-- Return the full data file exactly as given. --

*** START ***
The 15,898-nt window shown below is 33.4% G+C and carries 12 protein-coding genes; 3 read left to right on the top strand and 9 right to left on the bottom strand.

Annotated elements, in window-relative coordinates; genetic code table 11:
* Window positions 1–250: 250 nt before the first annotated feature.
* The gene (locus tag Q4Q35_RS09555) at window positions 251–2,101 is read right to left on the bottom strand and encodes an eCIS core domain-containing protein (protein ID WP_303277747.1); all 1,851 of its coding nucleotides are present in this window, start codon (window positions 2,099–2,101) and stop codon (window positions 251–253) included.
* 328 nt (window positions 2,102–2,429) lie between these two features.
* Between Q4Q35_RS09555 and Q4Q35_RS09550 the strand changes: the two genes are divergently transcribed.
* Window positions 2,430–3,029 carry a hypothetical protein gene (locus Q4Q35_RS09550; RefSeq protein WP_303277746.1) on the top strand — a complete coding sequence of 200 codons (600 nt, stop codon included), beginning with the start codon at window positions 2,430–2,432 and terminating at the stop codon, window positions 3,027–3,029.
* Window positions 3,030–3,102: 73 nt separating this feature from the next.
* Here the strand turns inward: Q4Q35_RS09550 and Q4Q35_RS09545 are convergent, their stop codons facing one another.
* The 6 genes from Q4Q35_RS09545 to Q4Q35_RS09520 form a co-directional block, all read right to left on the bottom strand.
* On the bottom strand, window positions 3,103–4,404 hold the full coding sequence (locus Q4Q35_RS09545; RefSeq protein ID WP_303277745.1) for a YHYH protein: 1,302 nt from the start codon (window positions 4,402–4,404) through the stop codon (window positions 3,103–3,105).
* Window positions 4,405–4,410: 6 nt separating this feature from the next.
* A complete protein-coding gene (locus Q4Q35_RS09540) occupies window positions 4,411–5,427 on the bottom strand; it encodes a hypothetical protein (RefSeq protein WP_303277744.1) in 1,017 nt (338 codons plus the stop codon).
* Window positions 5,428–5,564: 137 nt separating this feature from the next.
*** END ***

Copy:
The 15,898-nt window shown below is 33.4% G+C and carries 12 protein-coding genes; 3 read left to right on the top strand and 9 right to left on the bottom strand.

Annotated elements, in window-relative coordinates; genetic code table 11:
* Window positions 1–250: 250 nt before the first annotated feature.
* The gene (locus tag Q4Q35_RS09555) at window positions 251–2,101 is read right to left on the bottom strand and encodes an eCIS core domain-containing protein (protein ID WP_303277747.1); all 1,851 of its coding nucleotides are present in this window, start codon (window positions 2,099–2,101) and stop codon (window positions 251–253) included.
* 328 nt (window positions 2,102–2,429) lie between these two features.
* Between Q4Q35_RS09555 and Q4Q35_RS09550 the strand changes: the two genes are divergently transcribed.
* Window positions 2,430–3,029 carry a hypothetical protein gene (locus Q4Q35_RS09550; RefSeq protein WP_303277746.1) on the top strand — a complete coding sequence of 200 codons (600 nt, stop codon included), beginning with the start codon at window positions 2,430–2,432 and terminating at the stop codon, window positions 3,027–3,029.
* Window positions 3,030–3,102: 73 nt separating this feature from the next.
* Here the strand turns inward: Q4Q35_RS09550 and Q4Q35_RS09545 are convergent, their stop codons facing one another.
* The 6 genes from Q4Q35_RS09545 to Q4Q35_RS09520 form a co-directional block, all read right to left on the bottom strand.
* On the bottom strand, window positions 3,103–4,404 hold the full coding sequence (locus Q4Q35_RS09545; RefSeq protein ID WP_303277745.1) for a YHYH protein: 1,302 nt from the start codon (window positions 4,402–4,404) through the stop codon (window positions 3,103–3,105).
* Window positions 4,405–4,410: 6 nt separating this feature from the next.
* A complete protein-coding gene (locus Q4Q35_RS09540) occupies window positions 4,411–5,427 on the bottom strand; it encodes a hypothetical protein (RefSeq protein WP_303277744.1) in 1,017 nt (338 codons plus the stop codon).
* Window positions 5,428–5,564: 137 nt separating this feature from the next.